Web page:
Temperatures aren’t the only things heating up in the Okanagan, as recreational properties are poised to become the hottest commodity on the real estate market, according to one analyst.
Shane Styles, president at Epic Real Estate Solutions, is predicting a summer spike in buyers and attributing it to a mindset shift during the COVID-19 pandemic.
“What are the best times in my life? Camping, recreating, water-skiing for the first time, a powder day at Big White Ski Resort. When you ask people, and you query them about life and their best and greatest memories, that’s what they reference,” he said.
Styles said that during his 25-year career, comparing months of inventory (MOI) year over year has proven to be a reliable market indicator. MOI shows how long it will take to sell a property if no additional ones enter the market.
According to May data gathered by Styles from Epic Real Estate Solutions, there is only 2.5 MOI for waterfront residential and recreational properties in the Okanagan, which indicates a sellers’ market.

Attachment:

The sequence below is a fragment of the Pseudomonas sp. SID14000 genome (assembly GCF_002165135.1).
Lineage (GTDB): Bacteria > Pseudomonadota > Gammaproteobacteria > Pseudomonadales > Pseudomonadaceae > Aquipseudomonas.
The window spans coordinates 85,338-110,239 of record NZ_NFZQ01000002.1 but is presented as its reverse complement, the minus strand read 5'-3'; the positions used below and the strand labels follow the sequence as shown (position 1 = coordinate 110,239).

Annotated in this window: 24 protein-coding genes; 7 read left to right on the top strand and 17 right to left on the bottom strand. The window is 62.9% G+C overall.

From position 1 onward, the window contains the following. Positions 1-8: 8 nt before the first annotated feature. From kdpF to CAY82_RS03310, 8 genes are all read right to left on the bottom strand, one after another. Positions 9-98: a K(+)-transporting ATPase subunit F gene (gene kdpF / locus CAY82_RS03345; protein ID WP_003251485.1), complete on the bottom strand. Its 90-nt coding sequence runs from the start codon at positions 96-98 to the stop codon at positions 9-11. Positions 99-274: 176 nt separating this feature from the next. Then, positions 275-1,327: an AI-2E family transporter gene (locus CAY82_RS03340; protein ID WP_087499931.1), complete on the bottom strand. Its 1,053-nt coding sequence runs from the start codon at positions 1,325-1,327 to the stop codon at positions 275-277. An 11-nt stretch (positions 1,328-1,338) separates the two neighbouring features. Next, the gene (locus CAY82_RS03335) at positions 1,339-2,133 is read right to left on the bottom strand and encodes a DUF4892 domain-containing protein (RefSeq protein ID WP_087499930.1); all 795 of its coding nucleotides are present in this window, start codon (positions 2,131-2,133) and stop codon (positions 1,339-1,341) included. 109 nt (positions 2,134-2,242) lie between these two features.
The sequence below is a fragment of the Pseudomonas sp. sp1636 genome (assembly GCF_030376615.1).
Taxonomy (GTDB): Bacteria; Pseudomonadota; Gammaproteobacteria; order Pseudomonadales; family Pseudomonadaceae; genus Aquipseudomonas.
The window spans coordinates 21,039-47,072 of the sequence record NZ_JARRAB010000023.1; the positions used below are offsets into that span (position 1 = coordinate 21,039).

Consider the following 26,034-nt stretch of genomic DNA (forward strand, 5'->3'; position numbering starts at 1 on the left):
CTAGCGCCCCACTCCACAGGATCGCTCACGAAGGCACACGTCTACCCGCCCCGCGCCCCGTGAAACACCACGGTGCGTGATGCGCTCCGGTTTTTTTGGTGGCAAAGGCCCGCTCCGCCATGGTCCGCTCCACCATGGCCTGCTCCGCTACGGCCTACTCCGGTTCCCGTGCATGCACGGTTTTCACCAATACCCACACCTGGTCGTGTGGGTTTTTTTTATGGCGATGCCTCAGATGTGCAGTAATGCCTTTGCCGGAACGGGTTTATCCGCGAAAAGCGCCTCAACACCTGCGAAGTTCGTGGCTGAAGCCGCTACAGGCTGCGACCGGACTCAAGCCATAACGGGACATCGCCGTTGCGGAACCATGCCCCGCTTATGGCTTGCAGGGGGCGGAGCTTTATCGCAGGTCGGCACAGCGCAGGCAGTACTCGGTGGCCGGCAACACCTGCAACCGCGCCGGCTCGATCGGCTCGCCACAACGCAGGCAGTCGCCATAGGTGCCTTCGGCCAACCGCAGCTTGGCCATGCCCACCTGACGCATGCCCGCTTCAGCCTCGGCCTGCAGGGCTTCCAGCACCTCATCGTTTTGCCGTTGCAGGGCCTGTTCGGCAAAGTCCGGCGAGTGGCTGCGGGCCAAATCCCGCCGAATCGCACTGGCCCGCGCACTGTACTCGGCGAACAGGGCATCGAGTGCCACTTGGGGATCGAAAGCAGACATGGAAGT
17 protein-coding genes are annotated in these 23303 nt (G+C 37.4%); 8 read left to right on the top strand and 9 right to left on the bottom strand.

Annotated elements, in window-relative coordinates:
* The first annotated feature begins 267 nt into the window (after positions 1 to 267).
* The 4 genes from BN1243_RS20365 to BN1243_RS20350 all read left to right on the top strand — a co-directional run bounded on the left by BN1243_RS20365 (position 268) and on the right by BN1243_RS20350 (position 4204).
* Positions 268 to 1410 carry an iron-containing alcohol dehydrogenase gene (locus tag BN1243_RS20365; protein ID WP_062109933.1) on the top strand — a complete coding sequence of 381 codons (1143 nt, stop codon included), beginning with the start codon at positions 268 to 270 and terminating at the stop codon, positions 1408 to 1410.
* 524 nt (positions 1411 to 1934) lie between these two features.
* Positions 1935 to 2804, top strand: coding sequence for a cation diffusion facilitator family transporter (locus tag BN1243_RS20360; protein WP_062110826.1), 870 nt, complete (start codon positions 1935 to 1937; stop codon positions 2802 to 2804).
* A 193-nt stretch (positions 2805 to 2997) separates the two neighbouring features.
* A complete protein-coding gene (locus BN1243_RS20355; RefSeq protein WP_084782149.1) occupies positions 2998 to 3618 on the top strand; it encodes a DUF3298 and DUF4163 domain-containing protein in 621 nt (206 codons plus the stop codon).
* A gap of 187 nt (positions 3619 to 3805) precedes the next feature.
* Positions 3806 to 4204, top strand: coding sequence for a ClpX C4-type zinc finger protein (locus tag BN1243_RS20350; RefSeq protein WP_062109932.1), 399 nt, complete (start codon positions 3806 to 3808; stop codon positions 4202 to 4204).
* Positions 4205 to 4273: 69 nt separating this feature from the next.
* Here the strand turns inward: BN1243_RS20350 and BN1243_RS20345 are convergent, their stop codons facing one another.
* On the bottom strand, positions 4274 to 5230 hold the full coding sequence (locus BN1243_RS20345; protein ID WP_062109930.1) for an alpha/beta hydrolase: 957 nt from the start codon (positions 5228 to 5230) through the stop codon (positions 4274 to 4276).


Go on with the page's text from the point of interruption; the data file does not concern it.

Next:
“That’s up slightly from the record low I witnessed at the same time last year of 1.6 MOI and still nearly 50% lower than 2019 and 2020 where the recreational and waterfront residential market was balanced at 6 and 5 MOI respectively,” said Styles via email.
While cabins and waterfront properties are consistently popular among buyers, Styles is noticing a new trend of interest in recreational vehicle (RV) lots. According to Styles, rising gas prices and the cost of towing an RV makes year-round lots to park and use your RV ideal.
“I can locate it in an amazing place on a lake, leave it there, use it whenever I want and not have to worry about towing it,” he stated.
According to data from April released by the Association of Interior Realtors, the average price for a recreational property in Central Okanagan is $695,250, up 256.54 per cent from the same time last year, however only two properties sold, so that statistic is based on a very low sample size.
While Styles believes the interest in recreational properties is here to stay, he foresees the frenzy eventually levelling out.
“I think we’re going to get back to a little bit more normal, which I think is good and we all need that, but people have been reminded that life is short, live every day as if it’s your last.”